Abstraction indicates a departure from reality in depiction of imagery in art. This departure from accurate representation can be slight, partial, or complete. Abstraction exists along a continuum. Even art that aims for verisimilitude of the highest degree can be said to be abstract, at least theoretically, since perfect representation is likely to be exceedingly elusive. Artwork which takes liberties, altering for instance color and form in ways that are conspicuous, can be said to be partially abstract. Total abstraction bears no trace of any reference to anything recognizable. In geometric abstraction, for instance, one is unlikely to find references to naturalistic entities. Figurative art and total abstraction are almost mutually exclusive. But figurative and representational (or realistic) art often contains partial abstraction.
The above copy is a short view of historical facts about Abstract Art... the intent is to educate, and inspire others to experience art as they may create something healing within themselves!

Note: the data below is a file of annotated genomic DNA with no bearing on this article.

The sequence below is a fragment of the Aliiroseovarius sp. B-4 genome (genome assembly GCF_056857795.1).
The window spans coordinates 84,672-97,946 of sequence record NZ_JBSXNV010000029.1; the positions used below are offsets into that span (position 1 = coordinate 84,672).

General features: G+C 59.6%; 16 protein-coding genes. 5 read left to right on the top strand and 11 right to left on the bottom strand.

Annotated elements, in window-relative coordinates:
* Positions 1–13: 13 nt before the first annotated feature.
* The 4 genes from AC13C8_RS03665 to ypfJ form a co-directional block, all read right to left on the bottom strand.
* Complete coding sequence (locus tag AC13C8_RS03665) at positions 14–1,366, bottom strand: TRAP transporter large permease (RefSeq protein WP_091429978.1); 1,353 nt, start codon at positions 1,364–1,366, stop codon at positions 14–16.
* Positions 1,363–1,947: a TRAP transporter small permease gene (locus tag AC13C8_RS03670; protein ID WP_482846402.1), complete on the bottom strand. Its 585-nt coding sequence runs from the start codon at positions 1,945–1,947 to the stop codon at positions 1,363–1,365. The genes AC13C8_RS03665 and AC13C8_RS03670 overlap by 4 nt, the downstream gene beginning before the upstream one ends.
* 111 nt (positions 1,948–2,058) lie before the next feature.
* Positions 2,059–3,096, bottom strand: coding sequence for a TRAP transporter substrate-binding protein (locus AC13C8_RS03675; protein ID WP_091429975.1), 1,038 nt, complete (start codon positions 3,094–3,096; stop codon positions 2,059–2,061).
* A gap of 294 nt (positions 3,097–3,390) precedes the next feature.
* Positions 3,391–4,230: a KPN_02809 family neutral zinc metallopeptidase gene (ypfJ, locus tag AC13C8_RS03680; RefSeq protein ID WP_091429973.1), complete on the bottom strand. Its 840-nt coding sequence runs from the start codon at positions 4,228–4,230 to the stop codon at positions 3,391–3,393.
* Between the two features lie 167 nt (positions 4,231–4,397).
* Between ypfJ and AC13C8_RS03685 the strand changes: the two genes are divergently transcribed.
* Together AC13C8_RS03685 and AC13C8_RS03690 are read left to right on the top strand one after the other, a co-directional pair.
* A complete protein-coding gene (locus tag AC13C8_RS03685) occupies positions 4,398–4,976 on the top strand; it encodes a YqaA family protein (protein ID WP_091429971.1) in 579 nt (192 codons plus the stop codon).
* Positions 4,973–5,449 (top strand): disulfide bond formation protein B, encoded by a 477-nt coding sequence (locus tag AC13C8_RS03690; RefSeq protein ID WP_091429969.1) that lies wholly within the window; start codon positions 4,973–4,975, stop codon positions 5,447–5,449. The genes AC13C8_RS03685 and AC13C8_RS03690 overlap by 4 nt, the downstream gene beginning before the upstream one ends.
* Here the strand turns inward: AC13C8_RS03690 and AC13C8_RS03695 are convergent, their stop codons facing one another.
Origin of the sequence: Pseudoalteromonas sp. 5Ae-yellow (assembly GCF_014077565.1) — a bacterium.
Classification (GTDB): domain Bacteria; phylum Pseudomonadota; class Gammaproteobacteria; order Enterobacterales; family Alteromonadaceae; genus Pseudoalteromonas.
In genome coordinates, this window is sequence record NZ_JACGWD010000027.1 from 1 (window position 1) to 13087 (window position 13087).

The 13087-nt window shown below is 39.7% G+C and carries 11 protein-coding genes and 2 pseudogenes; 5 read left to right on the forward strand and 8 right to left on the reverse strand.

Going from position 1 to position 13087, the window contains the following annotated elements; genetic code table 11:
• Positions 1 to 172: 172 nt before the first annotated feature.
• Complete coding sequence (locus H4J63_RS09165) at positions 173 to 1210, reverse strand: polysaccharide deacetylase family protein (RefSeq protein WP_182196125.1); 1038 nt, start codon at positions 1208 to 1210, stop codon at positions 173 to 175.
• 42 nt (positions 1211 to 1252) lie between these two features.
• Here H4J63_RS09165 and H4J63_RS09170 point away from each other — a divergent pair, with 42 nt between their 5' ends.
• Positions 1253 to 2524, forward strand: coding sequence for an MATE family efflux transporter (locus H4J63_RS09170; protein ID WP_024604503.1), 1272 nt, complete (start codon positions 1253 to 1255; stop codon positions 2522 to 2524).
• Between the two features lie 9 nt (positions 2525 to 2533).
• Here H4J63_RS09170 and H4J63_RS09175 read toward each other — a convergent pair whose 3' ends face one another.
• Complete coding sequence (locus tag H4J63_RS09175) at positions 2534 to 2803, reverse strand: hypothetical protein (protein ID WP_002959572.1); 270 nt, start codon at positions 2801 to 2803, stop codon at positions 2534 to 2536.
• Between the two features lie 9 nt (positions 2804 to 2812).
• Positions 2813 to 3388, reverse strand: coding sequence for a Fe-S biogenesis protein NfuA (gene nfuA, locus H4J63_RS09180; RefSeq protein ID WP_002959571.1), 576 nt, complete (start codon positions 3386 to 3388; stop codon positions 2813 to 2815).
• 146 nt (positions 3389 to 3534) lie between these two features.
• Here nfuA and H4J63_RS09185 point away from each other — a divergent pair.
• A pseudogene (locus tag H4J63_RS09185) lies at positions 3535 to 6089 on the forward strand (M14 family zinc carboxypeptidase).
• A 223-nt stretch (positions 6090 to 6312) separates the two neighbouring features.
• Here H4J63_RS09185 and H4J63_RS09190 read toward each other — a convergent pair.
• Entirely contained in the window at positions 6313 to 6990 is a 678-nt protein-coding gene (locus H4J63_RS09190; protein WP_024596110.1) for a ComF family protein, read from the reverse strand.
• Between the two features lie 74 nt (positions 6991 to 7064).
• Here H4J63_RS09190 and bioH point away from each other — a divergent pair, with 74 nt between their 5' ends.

Drawing is a form of visual art that makes use of any number of drawing instruments to mark a two-dimensional medium. Instruments used includegraphite pencils, pen and ink, inked brushes, wax color pencils, crayons, charcoal, chalk, pastels, various kinds of erasers, markers, styluses, and various metals (such as silverpoint). An artist who practices or works in drawing may be called a draftsman or draughtsman.
A small amount of material is released onto a surface, leaving a visible mark. The most common support for drawing is paper, although other materials, such as cardboard, plastic, leather, canvas, and board, may be used. Temporary drawings may be made on a blackboard or whiteboardor indeed almost anything. The medium has been a popular and fundamental means of public expression throughout human history. It is one of the simplest and most efficient means of communicating visual ideas. The wide availability of drawing instruments makes drawing more common than other media.